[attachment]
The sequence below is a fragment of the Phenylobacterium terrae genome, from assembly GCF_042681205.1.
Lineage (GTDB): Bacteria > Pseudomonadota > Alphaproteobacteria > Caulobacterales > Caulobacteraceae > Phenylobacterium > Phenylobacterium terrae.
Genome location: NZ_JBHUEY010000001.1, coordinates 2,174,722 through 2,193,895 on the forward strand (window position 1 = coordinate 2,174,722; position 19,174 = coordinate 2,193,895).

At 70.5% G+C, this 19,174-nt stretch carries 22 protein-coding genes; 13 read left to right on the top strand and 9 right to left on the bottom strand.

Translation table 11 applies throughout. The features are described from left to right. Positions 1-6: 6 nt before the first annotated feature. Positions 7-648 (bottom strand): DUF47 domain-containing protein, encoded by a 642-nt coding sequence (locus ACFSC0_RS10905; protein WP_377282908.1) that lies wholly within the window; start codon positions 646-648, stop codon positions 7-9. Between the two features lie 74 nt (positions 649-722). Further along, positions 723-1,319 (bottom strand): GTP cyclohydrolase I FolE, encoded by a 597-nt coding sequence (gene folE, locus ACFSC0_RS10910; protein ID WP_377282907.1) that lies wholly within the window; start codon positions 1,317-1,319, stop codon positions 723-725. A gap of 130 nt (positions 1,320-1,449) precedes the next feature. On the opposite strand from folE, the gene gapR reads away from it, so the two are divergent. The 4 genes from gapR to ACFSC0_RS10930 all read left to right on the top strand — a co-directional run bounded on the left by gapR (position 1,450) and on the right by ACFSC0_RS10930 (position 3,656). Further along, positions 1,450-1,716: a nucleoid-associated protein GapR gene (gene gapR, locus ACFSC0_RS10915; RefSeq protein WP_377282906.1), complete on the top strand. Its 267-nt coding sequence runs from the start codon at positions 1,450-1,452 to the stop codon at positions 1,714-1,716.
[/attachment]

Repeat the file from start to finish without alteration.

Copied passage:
The sequence below is a fragment of the Phenylobacterium terrae genome, from assembly GCF_042681205.1.
Lineage (GTDB): Bacteria > Pseudomonadota > Alphaproteobacteria > Caulobacterales > Caulobacteraceae > Phenylobacterium > Phenylobacterium terrae.
Genome location: NZ_JBHUEY010000001.1, coordinates 2,174,722 through 2,193,895 on the forward strand (window position 1 = coordinate 2,174,722; position 19,174 = coordinate 2,193,895).

At 70.5% G+C, this 19,174-nt stretch carries 22 protein-coding genes; 13 read left to right on the top strand and 9 right to left on the bottom strand.

Translation table 11 applies throughout. The features are described from left to right. Positions 1-6: 6 nt before the first annotated feature. Positions 7-648 (bottom strand): DUF47 domain-containing protein, encoded by a 642-nt coding sequence (locus ACFSC0_RS10905; protein WP_377282908.1) that lies wholly within the window; start codon positions 646-648, stop codon positions 7-9. Between the two features lie 74 nt (positions 649-722). Further along, positions 723-1,319 (bottom strand): GTP cyclohydrolase I FolE, encoded by a 597-nt coding sequence (gene folE, locus ACFSC0_RS10910; protein ID WP_377282907.1) that lies wholly within the window; start codon positions 1,317-1,319, stop codon positions 723-725. A gap of 130 nt (positions 1,320-1,449) precedes the next feature. On the opposite strand from folE, the gene gapR reads away from it, so the two are divergent. The 4 genes from gapR to ACFSC0_RS10930 all read left to right on the top strand — a co-directional run bounded on the left by gapR (position 1,450) and on the right by ACFSC0_RS10930 (position 3,656). Further along, positions 1,450-1,716: a nucleoid-associated protein GapR gene (gene gapR, locus ACFSC0_RS10915; RefSeq protein WP_377282906.1), complete on the top strand. Its 267-nt coding sequence runs from the start codon at positions 1,450-1,452 to the stop codon at positions 1,714-1,716.